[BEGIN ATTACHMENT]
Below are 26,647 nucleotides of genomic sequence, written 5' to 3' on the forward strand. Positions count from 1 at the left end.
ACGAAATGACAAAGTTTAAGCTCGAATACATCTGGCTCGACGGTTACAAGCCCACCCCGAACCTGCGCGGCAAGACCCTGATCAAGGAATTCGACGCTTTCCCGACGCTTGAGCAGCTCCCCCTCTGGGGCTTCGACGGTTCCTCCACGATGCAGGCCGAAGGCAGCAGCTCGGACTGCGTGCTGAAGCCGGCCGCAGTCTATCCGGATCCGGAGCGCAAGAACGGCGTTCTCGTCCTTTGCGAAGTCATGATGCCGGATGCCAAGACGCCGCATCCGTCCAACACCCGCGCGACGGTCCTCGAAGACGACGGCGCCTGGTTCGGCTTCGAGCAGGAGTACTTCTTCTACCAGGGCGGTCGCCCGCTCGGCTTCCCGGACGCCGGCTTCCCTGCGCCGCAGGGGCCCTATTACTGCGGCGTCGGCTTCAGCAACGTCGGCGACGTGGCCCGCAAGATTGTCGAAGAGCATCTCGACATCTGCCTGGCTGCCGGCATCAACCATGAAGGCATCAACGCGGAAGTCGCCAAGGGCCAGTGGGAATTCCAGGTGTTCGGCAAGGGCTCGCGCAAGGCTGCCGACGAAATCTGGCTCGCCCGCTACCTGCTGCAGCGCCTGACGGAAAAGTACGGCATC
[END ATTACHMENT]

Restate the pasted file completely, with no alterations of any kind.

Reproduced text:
Below are 26,647 nucleotides of genomic sequence, written 5' to 3' on the forward strand. Positions count from 1 at the left end.
ACGAAATGACAAAGTTTAAGCTCGAATACATCTGGCTCGACGGTTACAAGCCCACCCCGAACCTGCGCGGCAAGACCCTGATCAAGGAATTCGACGCTTTCCCGACGCTTGAGCAGCTCCCCCTCTGGGGCTTCGACGGTTCCTCCACGATGCAGGCCGAAGGCAGCAGCTCGGACTGCGTGCTGAAGCCGGCCGCAGTCTATCCGGATCCGGAGCGCAAGAACGGCGTTCTCGTCCTTTGCGAAGTCATGATGCCGGATGCCAAGACGCCGCATCCGTCCAACACCCGCGCGACGGTCCTCGAAGACGACGGCGCCTGGTTCGGCTTCGAGCAGGAGTACTTCTTCTACCAGGGCGGTCGCCCGCTCGGCTTCCCGGACGCCGGCTTCCCTGCGCCGCAGGGGCCCTATTACTGCGGCGTCGGCTTCAGCAACGTCGGCGACGTGGCCCGCAAGATTGTCGAAGAGCATCTCGACATCTGCCTGGCTGCCGGCATCAACCATGAAGGCATCAACGCGGAAGTCGCCAAGGGCCAGTGGGAATTCCAGGTGTTCGGCAAGGGCTCGCGCAAGGCTGCCGACGAAATCTGGCTCGCCCGCTACCTGCTGCAGCGCCTGACGGAAAAGTACGGCATC